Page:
• Abbott, Andrew. 2001. Chaos of disciplines. Chicago: Univ. of Chicago Press.

    Explores the development of the social sciences, challenging the notion of progress and replacing it with that of cycles around core principles and fractals. Examples include moments in the history of criminology and challenges posed to problem-oriented interdisciplinary fields in establishing new disciplines.

  • Laub, John H. 2004. The life course of criminology in the United States: The American Society of Criminology 2003 Presidential Address. Criminology 42.1: 1–26.

    DOI: 10.1111/j.1745-9125.2004.tb00511.x

    Applies the life-course perspective to the development of criminology as a field to equip it with a sense of its own history. Discusses three “life-course” phases of criminology (with associated continuities and turning points) in the United States since the beginning of the 20th century. Available online by subscription.

  • Rafter, Nicole. 2010. Silence and memory in criminology: The American Society of Criminology 2009 Sutherland Address. Criminology 48.2: 339–355.

    DOI: 10.1111/j.1745-9125.2010.00188.x

    Discusses conditions and consequences of the paucity of studies of criminology’s past. The author proposes a historical framework reaching back to the late 18th century and focusing on scientific modernism with three main phases: exploratory, confident, and agnostic. Goal is to stimulate study of the history and sociology of criminology. Available online by subscription.

  • Scull, Andrew T. 1988. Deviance and social control. In Handbook of sociology. Edited by Neil J. Smelser, 667–693. Newbury Park, CA: SAGE.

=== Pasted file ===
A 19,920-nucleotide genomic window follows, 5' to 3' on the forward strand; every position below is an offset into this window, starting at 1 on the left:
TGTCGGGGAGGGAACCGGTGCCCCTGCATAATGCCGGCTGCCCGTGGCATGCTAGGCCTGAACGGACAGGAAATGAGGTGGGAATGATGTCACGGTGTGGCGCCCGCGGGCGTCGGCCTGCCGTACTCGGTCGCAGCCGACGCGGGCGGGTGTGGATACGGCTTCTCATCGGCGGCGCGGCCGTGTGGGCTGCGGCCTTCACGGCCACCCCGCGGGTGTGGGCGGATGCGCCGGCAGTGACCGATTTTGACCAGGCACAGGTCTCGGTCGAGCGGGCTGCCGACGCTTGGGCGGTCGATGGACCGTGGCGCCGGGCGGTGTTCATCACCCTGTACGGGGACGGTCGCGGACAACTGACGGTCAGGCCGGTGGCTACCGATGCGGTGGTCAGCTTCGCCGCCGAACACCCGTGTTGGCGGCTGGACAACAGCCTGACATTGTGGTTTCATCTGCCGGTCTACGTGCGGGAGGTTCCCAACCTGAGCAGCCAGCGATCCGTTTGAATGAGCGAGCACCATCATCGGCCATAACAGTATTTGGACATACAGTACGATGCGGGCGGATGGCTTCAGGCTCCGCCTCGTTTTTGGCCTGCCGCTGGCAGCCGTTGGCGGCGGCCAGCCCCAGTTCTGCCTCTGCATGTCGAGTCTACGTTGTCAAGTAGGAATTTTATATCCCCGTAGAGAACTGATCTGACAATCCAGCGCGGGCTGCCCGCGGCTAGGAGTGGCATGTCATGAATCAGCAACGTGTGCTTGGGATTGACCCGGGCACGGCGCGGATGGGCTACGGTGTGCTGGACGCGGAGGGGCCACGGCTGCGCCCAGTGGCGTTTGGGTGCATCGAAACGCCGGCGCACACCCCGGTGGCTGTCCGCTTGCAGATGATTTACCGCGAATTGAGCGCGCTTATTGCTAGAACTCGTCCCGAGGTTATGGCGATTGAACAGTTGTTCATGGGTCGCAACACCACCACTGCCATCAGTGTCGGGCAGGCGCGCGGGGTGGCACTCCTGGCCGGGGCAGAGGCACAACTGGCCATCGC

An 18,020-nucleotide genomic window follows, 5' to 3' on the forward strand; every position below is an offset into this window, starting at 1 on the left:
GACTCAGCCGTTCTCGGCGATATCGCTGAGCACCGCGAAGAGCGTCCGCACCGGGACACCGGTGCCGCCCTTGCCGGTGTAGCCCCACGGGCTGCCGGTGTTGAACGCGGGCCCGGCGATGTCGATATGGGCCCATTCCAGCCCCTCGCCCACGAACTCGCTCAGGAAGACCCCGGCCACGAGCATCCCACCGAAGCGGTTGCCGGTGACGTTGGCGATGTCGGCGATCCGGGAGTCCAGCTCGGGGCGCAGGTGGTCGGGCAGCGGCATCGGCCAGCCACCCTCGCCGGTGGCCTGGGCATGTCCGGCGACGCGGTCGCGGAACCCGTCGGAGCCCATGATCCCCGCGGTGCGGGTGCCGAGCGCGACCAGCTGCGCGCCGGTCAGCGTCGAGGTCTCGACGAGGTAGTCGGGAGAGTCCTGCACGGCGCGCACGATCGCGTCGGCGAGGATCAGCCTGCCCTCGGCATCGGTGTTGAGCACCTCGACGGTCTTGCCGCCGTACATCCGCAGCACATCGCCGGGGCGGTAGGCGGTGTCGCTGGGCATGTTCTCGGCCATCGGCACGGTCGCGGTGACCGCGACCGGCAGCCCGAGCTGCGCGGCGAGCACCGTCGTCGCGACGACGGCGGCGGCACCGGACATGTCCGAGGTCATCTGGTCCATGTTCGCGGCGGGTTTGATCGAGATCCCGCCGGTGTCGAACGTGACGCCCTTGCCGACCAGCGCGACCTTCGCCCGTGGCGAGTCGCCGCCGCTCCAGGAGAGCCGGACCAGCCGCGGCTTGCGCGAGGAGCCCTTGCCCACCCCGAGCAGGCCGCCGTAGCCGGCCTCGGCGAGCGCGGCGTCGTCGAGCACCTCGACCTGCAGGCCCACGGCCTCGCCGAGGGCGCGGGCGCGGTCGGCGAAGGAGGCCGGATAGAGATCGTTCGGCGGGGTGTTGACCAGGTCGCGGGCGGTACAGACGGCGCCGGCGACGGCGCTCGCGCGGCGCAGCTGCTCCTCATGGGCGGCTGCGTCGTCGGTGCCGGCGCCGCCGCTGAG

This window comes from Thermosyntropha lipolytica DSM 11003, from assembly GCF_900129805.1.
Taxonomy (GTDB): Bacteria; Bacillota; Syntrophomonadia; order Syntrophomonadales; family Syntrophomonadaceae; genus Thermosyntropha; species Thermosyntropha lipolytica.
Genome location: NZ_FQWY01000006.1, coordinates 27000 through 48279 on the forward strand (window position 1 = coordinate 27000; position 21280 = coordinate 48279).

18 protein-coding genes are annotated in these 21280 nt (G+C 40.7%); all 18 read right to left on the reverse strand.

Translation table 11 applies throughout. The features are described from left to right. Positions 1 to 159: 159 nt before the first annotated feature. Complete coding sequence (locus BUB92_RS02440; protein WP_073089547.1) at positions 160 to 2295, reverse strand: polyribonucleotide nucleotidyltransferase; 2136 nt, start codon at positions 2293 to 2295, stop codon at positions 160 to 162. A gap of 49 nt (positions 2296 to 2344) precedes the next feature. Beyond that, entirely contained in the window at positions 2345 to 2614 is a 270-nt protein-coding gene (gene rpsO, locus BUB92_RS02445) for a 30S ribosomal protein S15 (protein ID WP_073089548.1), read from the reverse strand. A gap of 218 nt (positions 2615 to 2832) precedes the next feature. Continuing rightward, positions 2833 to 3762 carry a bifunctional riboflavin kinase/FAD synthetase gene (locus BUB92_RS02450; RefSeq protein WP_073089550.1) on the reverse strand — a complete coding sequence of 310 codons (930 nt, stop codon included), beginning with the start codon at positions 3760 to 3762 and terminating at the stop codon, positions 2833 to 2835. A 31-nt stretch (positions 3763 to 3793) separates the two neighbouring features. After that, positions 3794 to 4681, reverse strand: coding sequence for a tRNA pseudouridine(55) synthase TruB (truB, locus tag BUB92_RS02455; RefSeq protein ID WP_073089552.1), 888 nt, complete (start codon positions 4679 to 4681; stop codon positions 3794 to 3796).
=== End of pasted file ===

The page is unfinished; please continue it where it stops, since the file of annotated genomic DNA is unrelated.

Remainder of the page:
Traces the development of ideas from those of early-20th-century sociologists, who focused on individual deviants and were concerned with morality and social order, to those of the 1970s, based on structural and cultural conditions of (and reactions to) crime that were more strongly rooted in sociological theory. Recent intellectual debate and disagreement in the field has engendered development of ideas surrounding the state and social control.

  • Short, James F., Jr., with Lorine A. Hughes. 2007. Criminology, criminologists, and the sociological enterprise. In Sociology in America: A history. Edited by Craig Calhoun, 605–638. Chicago: Univ. of Chicago Press.

    In a chapter partly organized chronologically and drawing on various sources from the sociology of science and disciplines, the authors insightfully dissect, in unusual detail, the shifting relationship between sociology and criminology and the building of niches and growing specialization, but they also deal with the occasional cross-fertilization across the boundaries of subfields and disciplines.